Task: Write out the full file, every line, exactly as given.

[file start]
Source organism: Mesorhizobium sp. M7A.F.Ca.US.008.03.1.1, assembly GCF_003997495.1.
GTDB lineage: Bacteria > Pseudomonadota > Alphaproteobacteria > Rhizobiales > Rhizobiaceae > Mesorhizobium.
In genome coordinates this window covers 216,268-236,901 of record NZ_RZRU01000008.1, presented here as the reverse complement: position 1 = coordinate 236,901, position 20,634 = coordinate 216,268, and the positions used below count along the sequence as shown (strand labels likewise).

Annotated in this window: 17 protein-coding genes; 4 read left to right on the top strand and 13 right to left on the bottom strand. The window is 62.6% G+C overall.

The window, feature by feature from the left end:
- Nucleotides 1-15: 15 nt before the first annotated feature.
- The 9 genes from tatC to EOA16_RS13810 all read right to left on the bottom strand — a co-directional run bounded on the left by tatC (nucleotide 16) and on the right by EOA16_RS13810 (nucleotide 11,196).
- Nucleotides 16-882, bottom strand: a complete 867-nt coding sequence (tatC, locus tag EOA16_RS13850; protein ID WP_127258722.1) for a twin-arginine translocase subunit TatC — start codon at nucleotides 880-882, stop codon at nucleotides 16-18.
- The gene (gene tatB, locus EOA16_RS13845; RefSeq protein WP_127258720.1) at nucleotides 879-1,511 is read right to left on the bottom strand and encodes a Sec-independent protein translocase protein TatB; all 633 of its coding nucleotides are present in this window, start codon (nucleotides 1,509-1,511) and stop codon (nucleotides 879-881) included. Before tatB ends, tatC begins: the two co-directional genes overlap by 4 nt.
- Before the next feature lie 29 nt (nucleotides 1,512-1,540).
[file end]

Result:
Source organism: Mesorhizobium sp. M7A.F.Ca.US.008.03.1.1, assembly GCF_003997495.1.
GTDB lineage: Bacteria > Pseudomonadota > Alphaproteobacteria > Rhizobiales > Rhizobiaceae > Mesorhizobium.
In genome coordinates this window covers 216,268-236,901 of record NZ_RZRU01000008.1, presented here as the reverse complement: position 1 = coordinate 236,901, position 20,634 = coordinate 216,268, and the positions used below count along the sequence as shown (strand labels likewise).

Annotated in this window: 17 protein-coding genes; 4 read left to right on the top strand and 13 right to left on the bottom strand. The window is 62.6% G+C overall.

The window, feature by feature from the left end:
- Nucleotides 1-15: 15 nt before the first annotated feature.
- The 9 genes from tatC to EOA16_RS13810 all read right to left on the bottom strand — a co-directional run bounded on the left by tatC (nucleotide 16) and on the right by EOA16_RS13810 (nucleotide 11,196).
- Nucleotides 16-882, bottom strand: a complete 867-nt coding sequence (tatC, locus tag EOA16_RS13850; protein ID WP_127258722.1) for a twin-arginine translocase subunit TatC — start codon at nucleotides 880-882, stop codon at nucleotides 16-18.
- The gene (gene tatB, locus EOA16_RS13845; RefSeq protein WP_127258720.1) at nucleotides 879-1,511 is read right to left on the bottom strand and encodes a Sec-independent protein translocase protein TatB; all 633 of its coding nucleotides are present in this window, start codon (nucleotides 1,509-1,511) and stop codon (nucleotides 879-881) included. Before tatB ends, tatC begins: the two co-directional genes overlap by 4 nt.
- Before the next feature lie 29 nt (nucleotides 1,512-1,540).